There are lots of ways to improve your website so that people can find it and then find what they're looking for when they get there. And there are plenty of in-depth resources for learning such things as how to keep a site in Google's good graces, how to make sure one's user interface draws in rather than repels visitors and how to maximize sales when you make an offer. But sometimes a quick nugget of distilled information, a "brain gem" if you will, is what's needed to guide the way or spur additional insights. Here are three resources that provide just that.
The Short Cutts
For those who follow the pronouncements of Google's Matt Cutts, the fact that he often has a lot to say but "sometimes the guy just needs to get to the point" is well-understood.
If you're one of those who's grown weary of analyzing Cutts' statements, The Short Cutts may be just for you. The Short Cutts presents insights from Matt Cutts about pleasing Google's search engine in the form of a quick question and answer.
And if you want the full take, you can just click on the screenshot for the video.
GoodUI offers quick takes on designing user interfaces. Keep in mind that creating great, or even just good, user interfaces isn't only about how things look to your visitors but how things work when they actually engage with the site.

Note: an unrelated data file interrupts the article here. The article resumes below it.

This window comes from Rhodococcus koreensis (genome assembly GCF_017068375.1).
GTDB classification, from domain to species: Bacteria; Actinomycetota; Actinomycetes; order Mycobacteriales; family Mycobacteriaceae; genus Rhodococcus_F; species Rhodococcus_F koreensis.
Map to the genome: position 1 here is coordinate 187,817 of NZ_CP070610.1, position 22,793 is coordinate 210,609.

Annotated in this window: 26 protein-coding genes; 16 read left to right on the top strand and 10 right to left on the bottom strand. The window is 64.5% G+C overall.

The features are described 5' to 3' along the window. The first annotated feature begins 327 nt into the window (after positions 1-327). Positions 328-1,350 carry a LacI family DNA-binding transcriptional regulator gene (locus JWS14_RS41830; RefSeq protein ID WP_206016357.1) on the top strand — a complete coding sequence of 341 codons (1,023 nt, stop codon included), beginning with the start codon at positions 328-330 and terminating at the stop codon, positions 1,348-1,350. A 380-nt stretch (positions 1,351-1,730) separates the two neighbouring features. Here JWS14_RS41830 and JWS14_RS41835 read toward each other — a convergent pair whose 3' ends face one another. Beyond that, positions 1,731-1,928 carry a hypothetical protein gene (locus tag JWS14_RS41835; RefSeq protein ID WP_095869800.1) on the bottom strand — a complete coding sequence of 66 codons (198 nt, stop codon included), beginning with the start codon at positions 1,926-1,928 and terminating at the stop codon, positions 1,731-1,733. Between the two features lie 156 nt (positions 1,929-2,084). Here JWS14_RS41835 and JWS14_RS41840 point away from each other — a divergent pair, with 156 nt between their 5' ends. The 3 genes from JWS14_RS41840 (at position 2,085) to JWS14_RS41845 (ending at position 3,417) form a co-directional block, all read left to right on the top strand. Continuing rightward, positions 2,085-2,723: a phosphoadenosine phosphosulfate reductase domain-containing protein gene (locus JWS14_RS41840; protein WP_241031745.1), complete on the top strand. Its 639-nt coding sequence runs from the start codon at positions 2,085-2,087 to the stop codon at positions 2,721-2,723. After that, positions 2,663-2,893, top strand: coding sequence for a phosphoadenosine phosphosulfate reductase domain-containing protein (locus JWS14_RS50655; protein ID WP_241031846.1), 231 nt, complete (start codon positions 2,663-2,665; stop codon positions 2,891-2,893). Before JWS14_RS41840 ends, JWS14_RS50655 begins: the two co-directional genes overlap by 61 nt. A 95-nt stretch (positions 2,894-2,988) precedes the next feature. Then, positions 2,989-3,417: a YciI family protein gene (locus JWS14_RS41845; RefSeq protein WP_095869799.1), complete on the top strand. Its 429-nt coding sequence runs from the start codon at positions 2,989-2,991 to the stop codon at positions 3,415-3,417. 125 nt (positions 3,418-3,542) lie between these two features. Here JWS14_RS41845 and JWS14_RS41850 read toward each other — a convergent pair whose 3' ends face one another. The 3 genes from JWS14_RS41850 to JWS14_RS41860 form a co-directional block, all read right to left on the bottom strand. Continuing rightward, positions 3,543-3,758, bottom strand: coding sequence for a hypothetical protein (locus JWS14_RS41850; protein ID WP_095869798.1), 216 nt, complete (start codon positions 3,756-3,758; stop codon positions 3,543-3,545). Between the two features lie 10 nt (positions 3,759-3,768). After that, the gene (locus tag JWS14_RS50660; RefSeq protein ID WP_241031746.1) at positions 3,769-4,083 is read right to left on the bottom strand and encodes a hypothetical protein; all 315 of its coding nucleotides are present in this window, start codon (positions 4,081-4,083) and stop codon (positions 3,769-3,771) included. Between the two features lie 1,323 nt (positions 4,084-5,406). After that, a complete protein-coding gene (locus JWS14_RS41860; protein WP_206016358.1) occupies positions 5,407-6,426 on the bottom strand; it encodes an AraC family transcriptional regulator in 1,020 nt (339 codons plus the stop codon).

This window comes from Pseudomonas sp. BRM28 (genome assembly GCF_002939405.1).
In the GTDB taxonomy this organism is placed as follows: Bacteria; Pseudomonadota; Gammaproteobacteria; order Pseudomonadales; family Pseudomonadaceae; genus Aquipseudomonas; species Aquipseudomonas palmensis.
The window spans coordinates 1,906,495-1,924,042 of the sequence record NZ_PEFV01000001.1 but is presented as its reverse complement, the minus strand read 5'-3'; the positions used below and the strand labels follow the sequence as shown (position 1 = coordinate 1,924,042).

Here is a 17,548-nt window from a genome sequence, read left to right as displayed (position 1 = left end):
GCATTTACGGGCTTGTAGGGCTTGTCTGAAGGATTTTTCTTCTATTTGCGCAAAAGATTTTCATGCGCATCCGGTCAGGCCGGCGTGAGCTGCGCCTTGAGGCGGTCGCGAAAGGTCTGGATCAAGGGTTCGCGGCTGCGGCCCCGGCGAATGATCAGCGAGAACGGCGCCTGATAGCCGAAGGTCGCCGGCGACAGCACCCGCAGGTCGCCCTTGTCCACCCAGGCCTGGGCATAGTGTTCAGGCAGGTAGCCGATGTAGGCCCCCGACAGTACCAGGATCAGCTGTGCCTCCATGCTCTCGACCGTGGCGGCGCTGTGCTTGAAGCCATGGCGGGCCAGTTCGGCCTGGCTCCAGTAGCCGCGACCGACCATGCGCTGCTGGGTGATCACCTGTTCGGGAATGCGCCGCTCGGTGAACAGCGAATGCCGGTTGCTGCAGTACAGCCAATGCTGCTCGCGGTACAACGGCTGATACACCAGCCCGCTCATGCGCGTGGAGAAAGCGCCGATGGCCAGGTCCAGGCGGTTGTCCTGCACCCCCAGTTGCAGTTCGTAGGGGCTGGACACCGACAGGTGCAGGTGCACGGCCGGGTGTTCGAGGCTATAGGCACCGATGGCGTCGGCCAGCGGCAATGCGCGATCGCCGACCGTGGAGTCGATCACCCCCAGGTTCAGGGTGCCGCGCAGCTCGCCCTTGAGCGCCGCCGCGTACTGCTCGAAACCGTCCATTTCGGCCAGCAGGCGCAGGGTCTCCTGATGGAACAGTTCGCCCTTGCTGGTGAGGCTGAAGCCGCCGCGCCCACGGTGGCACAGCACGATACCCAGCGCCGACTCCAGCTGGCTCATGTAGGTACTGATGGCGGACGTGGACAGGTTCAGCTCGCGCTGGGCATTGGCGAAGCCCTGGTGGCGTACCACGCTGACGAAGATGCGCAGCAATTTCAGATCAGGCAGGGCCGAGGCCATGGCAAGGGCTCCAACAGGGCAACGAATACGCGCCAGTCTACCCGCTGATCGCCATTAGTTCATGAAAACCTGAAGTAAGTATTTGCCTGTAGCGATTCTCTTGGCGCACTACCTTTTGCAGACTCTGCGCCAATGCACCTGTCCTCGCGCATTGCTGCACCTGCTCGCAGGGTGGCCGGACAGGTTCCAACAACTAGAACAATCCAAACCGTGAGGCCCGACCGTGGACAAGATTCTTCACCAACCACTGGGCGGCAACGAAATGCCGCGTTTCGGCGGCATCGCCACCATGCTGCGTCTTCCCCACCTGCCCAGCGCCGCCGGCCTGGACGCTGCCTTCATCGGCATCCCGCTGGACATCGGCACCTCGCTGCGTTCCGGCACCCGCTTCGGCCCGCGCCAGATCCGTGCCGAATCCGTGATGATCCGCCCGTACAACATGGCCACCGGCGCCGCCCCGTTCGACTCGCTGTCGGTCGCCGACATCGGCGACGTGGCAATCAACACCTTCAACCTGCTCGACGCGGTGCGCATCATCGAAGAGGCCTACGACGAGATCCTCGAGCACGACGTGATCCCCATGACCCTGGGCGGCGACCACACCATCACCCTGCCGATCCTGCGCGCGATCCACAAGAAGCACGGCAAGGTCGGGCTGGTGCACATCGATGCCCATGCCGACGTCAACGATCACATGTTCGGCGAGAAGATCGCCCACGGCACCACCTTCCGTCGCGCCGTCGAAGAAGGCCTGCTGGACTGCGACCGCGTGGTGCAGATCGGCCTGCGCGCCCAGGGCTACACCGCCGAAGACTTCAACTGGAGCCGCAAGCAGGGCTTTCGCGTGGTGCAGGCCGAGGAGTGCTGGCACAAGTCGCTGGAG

Rather than posing and answering questions, GoodUI offers things to try and why you might want to try them. In the process, a quick tip becomes something to think about that might just lead you to reevaluate the habits and practices that are holding back conversion on your site.
For example, if you're disappointed with music and merch sales on your website, browsing GoodUI could lead to a fresh take resulting in increased sales.
If you really want to reboot your thinking about what you're doing online, Cognitive Lode might just do the trick.
Each of the "brain gems for decision-makers" is said to be a distillation of the "latest behavioural economics & consumer psychology research."
Latest is a bit subjective here, given that some sources go back to at least 2000, but Cognitive Lode is presenting key lessons worth learning about how we think and make decisions.
It's worth checking out if you're looking to get a bit deeper about encouraging a positive response when fans drop by your site.
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Hypebot Senior Contributor Clyde Smith (@fluxresearch) posts music crowdfunding news @CrowdfundingM. To suggest topics about music tech, DIY music biz or music marketing for Hypebot, contact: clyde(at)fluxresearch(dot)com.